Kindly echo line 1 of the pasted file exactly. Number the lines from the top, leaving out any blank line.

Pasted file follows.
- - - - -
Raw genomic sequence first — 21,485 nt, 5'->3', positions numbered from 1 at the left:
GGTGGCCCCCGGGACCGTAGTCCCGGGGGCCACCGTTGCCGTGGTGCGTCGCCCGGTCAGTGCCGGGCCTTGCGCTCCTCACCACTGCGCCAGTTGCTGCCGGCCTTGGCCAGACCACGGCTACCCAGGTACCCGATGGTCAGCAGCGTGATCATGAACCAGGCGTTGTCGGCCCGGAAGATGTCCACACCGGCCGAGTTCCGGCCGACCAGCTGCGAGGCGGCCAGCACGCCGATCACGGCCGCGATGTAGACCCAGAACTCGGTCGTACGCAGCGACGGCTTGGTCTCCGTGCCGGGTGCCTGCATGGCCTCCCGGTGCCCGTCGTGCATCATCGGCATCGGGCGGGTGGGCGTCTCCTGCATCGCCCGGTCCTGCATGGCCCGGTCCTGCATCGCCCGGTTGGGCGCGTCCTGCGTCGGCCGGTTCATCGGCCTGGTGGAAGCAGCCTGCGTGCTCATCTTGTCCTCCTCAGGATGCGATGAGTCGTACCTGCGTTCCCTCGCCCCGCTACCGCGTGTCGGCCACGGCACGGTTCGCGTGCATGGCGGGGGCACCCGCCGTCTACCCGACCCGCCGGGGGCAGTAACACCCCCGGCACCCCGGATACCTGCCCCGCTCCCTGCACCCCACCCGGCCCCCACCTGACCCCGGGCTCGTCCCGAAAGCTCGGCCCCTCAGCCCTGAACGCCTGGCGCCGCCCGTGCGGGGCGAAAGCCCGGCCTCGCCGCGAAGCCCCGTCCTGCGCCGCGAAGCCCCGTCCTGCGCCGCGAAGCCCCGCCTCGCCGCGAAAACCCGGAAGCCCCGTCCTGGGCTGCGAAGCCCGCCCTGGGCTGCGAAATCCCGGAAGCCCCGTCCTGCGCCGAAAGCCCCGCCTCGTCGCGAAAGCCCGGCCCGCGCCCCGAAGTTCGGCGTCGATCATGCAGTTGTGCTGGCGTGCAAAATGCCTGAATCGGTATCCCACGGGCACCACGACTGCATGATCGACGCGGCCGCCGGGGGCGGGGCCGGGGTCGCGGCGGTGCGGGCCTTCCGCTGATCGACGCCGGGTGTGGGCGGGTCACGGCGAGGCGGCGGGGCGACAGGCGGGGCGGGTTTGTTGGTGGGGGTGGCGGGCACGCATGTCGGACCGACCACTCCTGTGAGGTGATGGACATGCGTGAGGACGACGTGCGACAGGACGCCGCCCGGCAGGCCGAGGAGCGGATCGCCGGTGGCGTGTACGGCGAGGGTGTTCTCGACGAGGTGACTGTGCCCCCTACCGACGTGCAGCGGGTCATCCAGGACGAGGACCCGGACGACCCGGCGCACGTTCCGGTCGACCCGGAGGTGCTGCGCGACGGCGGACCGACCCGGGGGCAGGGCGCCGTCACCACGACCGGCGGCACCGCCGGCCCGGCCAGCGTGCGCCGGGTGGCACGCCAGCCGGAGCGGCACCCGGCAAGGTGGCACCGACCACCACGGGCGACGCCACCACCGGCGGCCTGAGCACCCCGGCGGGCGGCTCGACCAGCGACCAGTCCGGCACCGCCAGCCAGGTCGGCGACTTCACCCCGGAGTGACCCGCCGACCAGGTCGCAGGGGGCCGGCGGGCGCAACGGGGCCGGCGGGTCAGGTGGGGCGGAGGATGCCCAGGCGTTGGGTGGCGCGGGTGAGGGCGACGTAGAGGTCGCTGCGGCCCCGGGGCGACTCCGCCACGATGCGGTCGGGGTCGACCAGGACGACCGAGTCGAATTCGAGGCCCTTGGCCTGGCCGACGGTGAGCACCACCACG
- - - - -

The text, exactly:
Raw genomic sequence first — 21,485 nt, 5'->3', positions numbered from 1 at the left: